It’s the final week of our Check-in Challenge, and as we wind down, let’s check in on the mental health of the essential workers in our lives.
Consider your grocery store clerk, a food server, mail carrier or delivery person. These are the people who are sometimes under-appreciated and yet help keep the world going. You can help them feel seen by checking in on them, and here are six ways to do that:
If you only did one thing on this list, just be kind. Many times, essential workers get the brunt of people’s stress. Give a wave to your delivery or mail person. Make eye contact, say “thanks” and let them know you value them.
Learn their name
If you can see their name on a badge, use it. If you don’t know the essential worker’s name, ask for their name by introducing yourself.
Verbalize your appreciation by offering some key phrases:
- “I realize how hard you’re working, and I just want to say thank you.”
- “It’s people like you who are helping me get through this. Thank you for showing up today.”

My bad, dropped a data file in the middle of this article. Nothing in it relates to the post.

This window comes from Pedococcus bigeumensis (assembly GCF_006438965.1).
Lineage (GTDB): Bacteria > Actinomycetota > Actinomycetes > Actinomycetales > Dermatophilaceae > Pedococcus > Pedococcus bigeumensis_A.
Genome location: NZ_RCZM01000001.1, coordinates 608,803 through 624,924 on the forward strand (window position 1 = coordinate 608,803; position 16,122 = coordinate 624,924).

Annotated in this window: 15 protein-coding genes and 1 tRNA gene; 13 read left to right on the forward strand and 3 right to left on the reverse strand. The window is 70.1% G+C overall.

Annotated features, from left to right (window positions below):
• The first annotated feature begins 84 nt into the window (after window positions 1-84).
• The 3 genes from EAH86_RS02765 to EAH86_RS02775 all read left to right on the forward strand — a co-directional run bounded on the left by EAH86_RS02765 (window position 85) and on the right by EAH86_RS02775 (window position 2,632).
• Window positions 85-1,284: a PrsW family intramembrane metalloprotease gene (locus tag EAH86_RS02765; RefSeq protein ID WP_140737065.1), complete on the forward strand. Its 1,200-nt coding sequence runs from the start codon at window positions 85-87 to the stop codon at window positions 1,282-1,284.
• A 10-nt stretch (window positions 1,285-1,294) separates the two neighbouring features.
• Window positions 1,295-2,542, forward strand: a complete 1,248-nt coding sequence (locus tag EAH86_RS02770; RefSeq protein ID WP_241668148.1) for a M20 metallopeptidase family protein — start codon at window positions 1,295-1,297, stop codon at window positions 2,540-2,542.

- “I know these are challenging times, and I just want to let you know how grateful I am for you.”
- “I appreciate you and all that you do.”
- “You’re helping to keep us all nourished and fed, and that isn’t going unnoticed.”
Write it down
Leave a thank you note or ask your kids to draw them a picture.
Share a treat
A gift doesn’t have to be big to say thanks to those who work hard so we can get groceries, coffee, mail and deliveries. Try giving them a small goodie like a favorite candy bar or a homemade treat that is safely packaged to enjoy later. A gift could also be practical like a small pack of tissues, a bottle of hand sanitizer or lotion for their dry hands.
Ask open-ended questions
Here are some prompts to check in with the unsung heroes of our daily lives:
- “How are things?”
- “How’s your day been?”
- “Have people been nice to you today?”
- “How are you coping?”
- “How are you holding up?”
- “How are you dealing with things?”
Get mental health resources from CHOC pediatric experts
The mental health team at CHOC curated the following resources on mental health topics common to kids and teens, such as depression, anxiety, suicide prevention and more.